As a reader and as a player, I often find that the most personal and most “autobiographical” works of art were the most touching, the most memorable, the ones that instilled more empathetical feelings and, ultimately, the ones that affected my identity the most. So, I was hoping that by retelling my own story, some parts of which are highly personal and even traumatic, I would “reach” the player, involve them even more in the narrative. Throughout the game, the player and I become co-narrators of a new story, our story. The game’s foundation is established on true events from my own life, but a new story is built on that foundation. There was something empowering in that idea, both for me and for the player. We have the power and agency to re-create ourselves. I cultivate a relationship with each player, as we open up to each other and write the narrative together in order to beat the Thesis. A PhD, which is a very lonely and isolating experience, becomes the result of teamwork in my game.

You are currently finishing your PhD in Comparative Literature at U of T, which leads me to ask: as a literary student, why did you choose to tell this story via this medium, an online video game. What can a game reach instead of a book? Is there a connection for you, between literature and gaming?

Answer: The first reason why I decided to make a video game rather than a novel for instance, despite being much more of a writer than a developer (and having very little prior programming knowledge) is that video games allow a lot of player agency, as I explained in the previous question. Another reason behind my choice of medium is that I grew up playing video games – as Looking Back depicts in one of the memories, I had few friends growing up, I considered Mario and Link, fictional game characters, my friends. Games were central to my identity-building process as a child and as a teen. While this may sound lonely, it was actually a beautiful childhood, filled with imaginary worlds that shaped me. I think that this idea will resonate with a lot of introverts who grew up alongside fictional characters. Since the game deals centrally with questions of memory and identity, the medium of video game felt only natural to retell my own story.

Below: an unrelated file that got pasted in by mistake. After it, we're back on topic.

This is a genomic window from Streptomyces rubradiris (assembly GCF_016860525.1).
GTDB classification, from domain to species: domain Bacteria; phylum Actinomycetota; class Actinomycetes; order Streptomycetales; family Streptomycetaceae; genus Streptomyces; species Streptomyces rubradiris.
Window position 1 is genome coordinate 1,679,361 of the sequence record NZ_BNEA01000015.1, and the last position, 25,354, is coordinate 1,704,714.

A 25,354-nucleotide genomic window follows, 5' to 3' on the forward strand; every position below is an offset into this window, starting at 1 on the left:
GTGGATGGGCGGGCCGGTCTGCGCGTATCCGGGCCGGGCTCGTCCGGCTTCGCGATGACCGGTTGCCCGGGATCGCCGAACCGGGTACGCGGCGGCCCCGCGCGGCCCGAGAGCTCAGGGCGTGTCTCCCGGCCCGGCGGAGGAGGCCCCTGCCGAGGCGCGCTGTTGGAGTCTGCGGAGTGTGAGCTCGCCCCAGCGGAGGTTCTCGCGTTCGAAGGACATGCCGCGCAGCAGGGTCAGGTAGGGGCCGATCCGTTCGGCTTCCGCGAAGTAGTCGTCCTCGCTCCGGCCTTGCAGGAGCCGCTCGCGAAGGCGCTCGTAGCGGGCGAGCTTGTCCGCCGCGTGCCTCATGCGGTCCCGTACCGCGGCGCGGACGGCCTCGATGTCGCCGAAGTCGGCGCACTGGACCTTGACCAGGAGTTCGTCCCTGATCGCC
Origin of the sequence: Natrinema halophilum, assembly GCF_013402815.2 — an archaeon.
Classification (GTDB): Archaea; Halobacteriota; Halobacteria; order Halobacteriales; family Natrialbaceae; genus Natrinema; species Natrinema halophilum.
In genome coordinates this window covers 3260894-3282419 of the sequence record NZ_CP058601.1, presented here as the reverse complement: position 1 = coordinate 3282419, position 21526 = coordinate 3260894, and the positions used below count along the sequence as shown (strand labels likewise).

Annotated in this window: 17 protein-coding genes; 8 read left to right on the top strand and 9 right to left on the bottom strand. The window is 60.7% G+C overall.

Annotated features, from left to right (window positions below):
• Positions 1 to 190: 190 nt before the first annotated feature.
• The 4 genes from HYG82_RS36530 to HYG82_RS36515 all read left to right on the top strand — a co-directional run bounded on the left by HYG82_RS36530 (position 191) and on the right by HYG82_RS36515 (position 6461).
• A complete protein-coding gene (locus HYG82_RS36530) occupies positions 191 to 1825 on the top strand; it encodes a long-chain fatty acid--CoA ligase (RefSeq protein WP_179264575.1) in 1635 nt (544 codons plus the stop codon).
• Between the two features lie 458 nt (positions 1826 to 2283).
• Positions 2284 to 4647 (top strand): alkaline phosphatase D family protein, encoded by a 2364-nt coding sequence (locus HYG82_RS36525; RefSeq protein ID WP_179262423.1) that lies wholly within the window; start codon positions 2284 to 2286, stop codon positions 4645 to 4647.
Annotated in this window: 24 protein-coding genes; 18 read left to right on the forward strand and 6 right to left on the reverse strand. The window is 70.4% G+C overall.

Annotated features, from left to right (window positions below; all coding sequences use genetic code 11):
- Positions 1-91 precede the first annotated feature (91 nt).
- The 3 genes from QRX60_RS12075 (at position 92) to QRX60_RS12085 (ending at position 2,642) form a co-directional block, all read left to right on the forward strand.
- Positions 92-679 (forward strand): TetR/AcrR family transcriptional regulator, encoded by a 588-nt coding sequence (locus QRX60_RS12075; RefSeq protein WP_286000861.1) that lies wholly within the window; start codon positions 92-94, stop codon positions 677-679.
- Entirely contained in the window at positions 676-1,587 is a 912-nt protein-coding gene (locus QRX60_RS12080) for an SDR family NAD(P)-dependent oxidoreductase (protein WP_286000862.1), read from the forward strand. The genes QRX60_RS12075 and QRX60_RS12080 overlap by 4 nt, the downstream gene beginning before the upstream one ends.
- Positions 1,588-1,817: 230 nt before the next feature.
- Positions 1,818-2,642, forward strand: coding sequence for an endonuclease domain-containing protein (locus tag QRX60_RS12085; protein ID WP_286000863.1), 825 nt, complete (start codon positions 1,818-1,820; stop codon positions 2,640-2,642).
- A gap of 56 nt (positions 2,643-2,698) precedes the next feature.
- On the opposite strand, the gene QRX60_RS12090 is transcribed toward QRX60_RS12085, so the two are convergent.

Also, games are much more dynamic by nature. Unlike a static text, a song, or a movie, they change every playthrough. I wanted to represent memories that way, as dynamic and ever-changing, and to give the player the power to alter those memories, with all of the unpredictable consequences that that entails. The medium works hand-in- hand with my desire to make an empowering and cathartic piece. The connections between video games and literature are definitely plentiful: I even inserted short pieces of creative writing in the game in the form of dialogues uttered by various characters. I took many physical notes as I was creating the game, particularly when it came to the memory and dream sequences, some of which are highly literary. The process was very much, in certain aspects, similar to writing, but the literary process becomes perhaps a bit obfuscated by the graphics, the music, and the game mechanics – or perhaps it is underlined, in some instances. Either way, the more literary players will, I hope, appreciate the text in the game.